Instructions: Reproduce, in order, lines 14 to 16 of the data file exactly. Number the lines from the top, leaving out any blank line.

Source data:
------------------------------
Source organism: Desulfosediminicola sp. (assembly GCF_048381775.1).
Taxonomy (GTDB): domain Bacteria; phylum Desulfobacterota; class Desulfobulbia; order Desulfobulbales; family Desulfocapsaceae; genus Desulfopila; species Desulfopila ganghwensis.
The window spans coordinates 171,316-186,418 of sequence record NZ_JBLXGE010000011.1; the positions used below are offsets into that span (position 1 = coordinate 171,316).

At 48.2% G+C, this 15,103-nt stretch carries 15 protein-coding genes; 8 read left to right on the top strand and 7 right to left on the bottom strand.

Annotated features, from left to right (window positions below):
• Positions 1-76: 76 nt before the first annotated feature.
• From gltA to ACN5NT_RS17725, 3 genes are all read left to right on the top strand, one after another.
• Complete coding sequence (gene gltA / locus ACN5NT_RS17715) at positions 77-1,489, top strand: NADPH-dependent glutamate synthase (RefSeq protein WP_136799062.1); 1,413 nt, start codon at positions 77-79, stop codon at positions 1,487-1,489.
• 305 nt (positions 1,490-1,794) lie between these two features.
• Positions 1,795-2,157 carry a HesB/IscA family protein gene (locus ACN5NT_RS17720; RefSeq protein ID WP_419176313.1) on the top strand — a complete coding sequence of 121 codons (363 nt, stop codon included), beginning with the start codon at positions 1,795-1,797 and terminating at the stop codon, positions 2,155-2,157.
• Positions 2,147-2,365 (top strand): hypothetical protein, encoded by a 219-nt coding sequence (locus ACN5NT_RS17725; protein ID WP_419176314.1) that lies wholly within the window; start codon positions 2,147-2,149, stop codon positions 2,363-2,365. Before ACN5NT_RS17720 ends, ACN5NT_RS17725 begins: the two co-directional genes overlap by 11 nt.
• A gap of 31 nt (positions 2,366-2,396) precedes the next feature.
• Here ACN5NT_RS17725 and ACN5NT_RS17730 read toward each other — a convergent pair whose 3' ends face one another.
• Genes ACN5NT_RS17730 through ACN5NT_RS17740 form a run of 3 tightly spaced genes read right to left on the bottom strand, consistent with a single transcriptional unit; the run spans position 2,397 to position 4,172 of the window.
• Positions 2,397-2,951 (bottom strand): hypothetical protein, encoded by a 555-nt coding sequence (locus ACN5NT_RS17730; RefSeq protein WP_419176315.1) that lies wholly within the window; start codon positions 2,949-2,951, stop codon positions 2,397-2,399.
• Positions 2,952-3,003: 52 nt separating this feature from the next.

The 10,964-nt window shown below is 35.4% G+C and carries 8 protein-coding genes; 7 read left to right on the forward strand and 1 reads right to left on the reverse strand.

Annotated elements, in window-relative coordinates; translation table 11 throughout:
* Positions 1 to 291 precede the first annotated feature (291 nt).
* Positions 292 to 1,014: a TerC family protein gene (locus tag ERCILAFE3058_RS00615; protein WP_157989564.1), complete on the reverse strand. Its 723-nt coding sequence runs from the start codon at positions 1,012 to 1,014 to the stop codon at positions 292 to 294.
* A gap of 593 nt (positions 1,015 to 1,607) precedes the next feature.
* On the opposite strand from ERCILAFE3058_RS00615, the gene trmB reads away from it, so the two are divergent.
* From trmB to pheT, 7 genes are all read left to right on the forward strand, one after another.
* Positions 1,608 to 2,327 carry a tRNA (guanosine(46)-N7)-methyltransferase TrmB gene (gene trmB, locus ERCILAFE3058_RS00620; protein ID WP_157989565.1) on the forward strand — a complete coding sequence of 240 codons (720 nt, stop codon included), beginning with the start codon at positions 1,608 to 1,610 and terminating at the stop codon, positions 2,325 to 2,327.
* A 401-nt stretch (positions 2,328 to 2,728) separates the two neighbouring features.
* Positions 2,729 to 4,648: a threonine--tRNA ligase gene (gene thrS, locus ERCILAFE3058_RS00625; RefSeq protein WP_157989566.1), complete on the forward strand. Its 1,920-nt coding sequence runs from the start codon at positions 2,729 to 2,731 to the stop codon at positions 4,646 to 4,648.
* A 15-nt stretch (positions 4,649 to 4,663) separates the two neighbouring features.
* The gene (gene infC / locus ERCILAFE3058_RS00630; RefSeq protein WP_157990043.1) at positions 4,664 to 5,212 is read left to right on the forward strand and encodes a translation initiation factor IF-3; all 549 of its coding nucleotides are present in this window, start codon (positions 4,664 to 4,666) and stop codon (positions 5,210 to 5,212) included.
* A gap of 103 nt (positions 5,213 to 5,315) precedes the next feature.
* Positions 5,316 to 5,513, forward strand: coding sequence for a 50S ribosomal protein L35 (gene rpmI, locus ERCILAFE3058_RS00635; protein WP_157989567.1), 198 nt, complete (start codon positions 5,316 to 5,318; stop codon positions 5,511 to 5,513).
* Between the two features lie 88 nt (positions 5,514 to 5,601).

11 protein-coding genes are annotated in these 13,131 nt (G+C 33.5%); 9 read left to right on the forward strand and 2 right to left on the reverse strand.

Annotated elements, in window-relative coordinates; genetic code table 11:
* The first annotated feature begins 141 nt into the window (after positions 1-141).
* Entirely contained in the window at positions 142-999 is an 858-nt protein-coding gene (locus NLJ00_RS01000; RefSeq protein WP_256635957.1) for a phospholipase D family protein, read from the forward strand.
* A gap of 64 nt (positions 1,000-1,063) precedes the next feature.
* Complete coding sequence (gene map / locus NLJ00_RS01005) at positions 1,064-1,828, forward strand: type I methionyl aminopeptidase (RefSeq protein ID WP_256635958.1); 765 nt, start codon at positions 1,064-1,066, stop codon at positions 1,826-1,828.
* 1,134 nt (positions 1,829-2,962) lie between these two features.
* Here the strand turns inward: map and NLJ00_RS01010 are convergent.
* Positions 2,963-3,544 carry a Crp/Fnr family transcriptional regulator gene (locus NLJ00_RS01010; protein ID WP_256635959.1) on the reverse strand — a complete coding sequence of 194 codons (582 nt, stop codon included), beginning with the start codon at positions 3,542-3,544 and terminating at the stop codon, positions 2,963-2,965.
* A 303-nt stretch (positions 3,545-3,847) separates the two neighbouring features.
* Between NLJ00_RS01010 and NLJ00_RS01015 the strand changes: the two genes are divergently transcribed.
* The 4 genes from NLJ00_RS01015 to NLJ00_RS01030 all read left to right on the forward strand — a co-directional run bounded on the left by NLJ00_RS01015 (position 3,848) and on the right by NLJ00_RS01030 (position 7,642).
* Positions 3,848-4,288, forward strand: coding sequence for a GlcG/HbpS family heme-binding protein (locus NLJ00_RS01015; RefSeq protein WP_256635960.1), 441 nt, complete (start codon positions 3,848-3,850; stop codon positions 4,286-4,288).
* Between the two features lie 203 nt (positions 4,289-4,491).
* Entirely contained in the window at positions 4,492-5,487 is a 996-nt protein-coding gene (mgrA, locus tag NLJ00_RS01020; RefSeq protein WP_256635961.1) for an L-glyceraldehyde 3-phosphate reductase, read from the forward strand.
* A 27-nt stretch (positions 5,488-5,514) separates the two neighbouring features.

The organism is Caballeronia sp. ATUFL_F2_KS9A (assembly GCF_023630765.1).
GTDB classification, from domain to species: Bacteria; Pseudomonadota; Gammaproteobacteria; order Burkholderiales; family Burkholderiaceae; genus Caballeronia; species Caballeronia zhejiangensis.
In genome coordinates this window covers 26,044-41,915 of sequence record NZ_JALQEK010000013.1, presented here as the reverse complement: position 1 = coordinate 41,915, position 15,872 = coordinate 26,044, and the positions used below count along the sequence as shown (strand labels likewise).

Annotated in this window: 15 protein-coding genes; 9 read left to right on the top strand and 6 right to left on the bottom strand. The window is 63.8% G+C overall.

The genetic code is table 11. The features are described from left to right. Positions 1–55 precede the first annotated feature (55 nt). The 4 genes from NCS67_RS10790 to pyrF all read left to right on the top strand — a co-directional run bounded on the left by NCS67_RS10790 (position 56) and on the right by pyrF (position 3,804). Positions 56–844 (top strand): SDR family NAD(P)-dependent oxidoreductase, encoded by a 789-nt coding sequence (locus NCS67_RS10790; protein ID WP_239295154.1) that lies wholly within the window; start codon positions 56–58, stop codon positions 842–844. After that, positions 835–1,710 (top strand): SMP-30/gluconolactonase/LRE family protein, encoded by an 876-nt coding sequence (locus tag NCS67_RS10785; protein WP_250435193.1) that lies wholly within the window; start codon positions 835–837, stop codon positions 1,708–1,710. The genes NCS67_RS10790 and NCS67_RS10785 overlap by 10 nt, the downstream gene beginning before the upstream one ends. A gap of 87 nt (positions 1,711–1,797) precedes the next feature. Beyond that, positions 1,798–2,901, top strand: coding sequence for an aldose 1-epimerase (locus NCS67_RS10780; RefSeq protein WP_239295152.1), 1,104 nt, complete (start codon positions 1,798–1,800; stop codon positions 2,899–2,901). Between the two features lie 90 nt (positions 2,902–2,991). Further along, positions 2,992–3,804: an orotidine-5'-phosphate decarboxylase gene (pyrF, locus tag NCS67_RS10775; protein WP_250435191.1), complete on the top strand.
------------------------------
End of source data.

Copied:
• Genes ACN5NT_RS17730 through ACN5NT_RS17740 form a run of 3 tightly spaced genes read right to left on the bottom strand, consistent with a single transcriptional unit; the run spans position 2,397 to position 4,172 of the window.
• Positions 2,397-2,951 (bottom strand): hypothetical protein, encoded by a 555-nt coding sequence (locus ACN5NT_RS17730; RefSeq protein WP_419176315.1) that lies wholly within the window; start codon positions 2,949-2,951, stop codon positions 2,397-2,399.
• Positions 2,952-3,003: 52 nt separating this feature from the next.